The Night Circus (Browser) pt.2

Posted on Tue 01 November 2011 • Tagged with Video Games

I have finally managed to absorb all story-relevant content of the Night Circus browser game, which is incidentially quite well timed given that there has been talk on twitter about closing the game down around the time of Halloween. Now, I admit last time I checked the circus was still up and running, but for a short period of time last week I panicked.

I really enjoyed the game up to the point that I knew that I’d buy the book even before it was released. I’d like to say before it was properly announced, but that is probably a bit too overstated, so I’ll just stick to my point: I knew I’d enjoy the book before buying it since I was able to visit its world, its setting through the browser game. The intense monochrome world which is filled with its generous display of magic disguised as tricks and feats of machinery drew me in. I wanted to see more of it, knowing that Morgenstern said that there’d definitely not be a sequel to the book. (Also I see no reason to do a sequel aside from reusing the great location of the magical black and white circus)

Interestingly though, The Night Circus was one of the few books which I put down from time to time instead of blazing through all pages in one half-a-day session. Parts of it made me smile. Parts of it made me sad. Some parts made me think. Knowing that there’d be just a little more content after I’ve finished the book I returned to the game. In the game, you’re given multiple goals. Some are definite goals, which you recognize as such. Others are more mysterious, like aspirations which draw you into the circus. Are you there looking for a forbidden love story? Are you there to experience its adventures through a treasure hunt? Would you rather take apart the clockwork which seems to power a lot of its more mechanical wonders like the carousel or are you looking forward to peek behind the scenes of the illusionist’s performance? It doesn’t really matter which. The circus has things to enjoy for everyone.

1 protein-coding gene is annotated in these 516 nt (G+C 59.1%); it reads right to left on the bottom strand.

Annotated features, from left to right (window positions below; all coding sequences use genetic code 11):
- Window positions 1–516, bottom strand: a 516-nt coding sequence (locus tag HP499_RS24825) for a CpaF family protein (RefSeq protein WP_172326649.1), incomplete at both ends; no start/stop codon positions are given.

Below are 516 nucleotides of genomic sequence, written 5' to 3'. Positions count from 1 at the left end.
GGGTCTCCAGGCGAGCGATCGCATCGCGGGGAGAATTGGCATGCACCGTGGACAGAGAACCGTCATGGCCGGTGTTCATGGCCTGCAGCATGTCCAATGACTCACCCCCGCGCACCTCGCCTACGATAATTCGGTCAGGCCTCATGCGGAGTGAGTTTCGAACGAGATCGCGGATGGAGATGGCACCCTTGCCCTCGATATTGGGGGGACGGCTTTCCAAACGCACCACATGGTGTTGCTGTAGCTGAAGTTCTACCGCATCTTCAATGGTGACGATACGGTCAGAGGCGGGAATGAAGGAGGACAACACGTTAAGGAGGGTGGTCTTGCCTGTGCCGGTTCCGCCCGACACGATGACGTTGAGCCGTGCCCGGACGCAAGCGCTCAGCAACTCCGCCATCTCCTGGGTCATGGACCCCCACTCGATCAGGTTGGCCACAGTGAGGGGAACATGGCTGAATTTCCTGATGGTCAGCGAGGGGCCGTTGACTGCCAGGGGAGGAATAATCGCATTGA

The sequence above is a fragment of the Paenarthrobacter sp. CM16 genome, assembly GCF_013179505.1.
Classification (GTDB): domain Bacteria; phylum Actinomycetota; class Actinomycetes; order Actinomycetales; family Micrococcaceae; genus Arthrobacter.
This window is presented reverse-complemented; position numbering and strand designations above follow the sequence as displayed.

Personally I completed the introduction to the circus via finding all circus secrets and afterwards strived to persue my interest in magic for a short term until realizing that I’m more drawn in by my interest in love which saw me looking into a tender romance, hidden beneath secrets and disguises. As the circus reached its final performance, I was able to take part in a treasure hunt and politely declined at first when the lovely lady wanted me to hand over my carefully collected souvenirs. After pursuing my interest in love until its conclusion I felt the urge to return to the lady and claim my reward nevertheless. I was given a beautiful red gem which I hold very dearly next to my scarlet scarf, earned as a reward for helping two troubled lovers. After a little while I was again approached by a strange gentleman which seemed inclined to learn more about the wizardry going in the circus’s tents. I did some research for him but soon came to the same realization as Herr Thiessen, the first rêveur [1] and legendary maker of the circus’s famous black and white clock: Sometimes it is better and more enjoyable if you don’t know the magic behind the scenes and can open all your senses without a preoccupied mind. That is basically the same answer I gave the nice gentleman when he inquired about the status of the investigation. Afterwards I was approached by the fortuneteller which exchanged a photograph of the contortionist left by the gentleman for a deck of finely crafted tarot cards.

As everything was open to me now, I began seeing the beautiful things in mechanical things and therefore giving in to my newfound interest in clockwork and was soon invited to have a chat with Herr Thiessen. This was one of several occasions he told me lots of little details about the circus which I’ve previously been missing and found that I had a fair share of details to report myself. On a particular nice evening he showed me a great mechanical creature: a tiny bird entirely made of metal, chirping and flying like a real bird. I remember this night fondly as it was the same I gained the Friendship of the Circus, an honor only few rêveurs have ever achieved. Of course I do look forward to attending the circus more often, but I’m not sure how much more there is to report since I’ve chosen not to follow the opportunity for romance that has presented itself to me.

Yours truly,
Alex, a rêveur


  • [1] - We, people who try to visit the circus at every chance and are more familiar with it than its typical visitors, dress in black with a touch of red, like a scarf or a ribbon, to show we are part of the circus, yet not part of it. We are called the rêveurs.
  • I’d like to mention that I’m not perfectly sure if all things that are mentioned are correct or in correct order since I’ve played from mid September until the end of October 2011 and since I haven’t kept a log about my pleasurable circus activities I have to rely on my memory (which, incidentially, is not a good idea)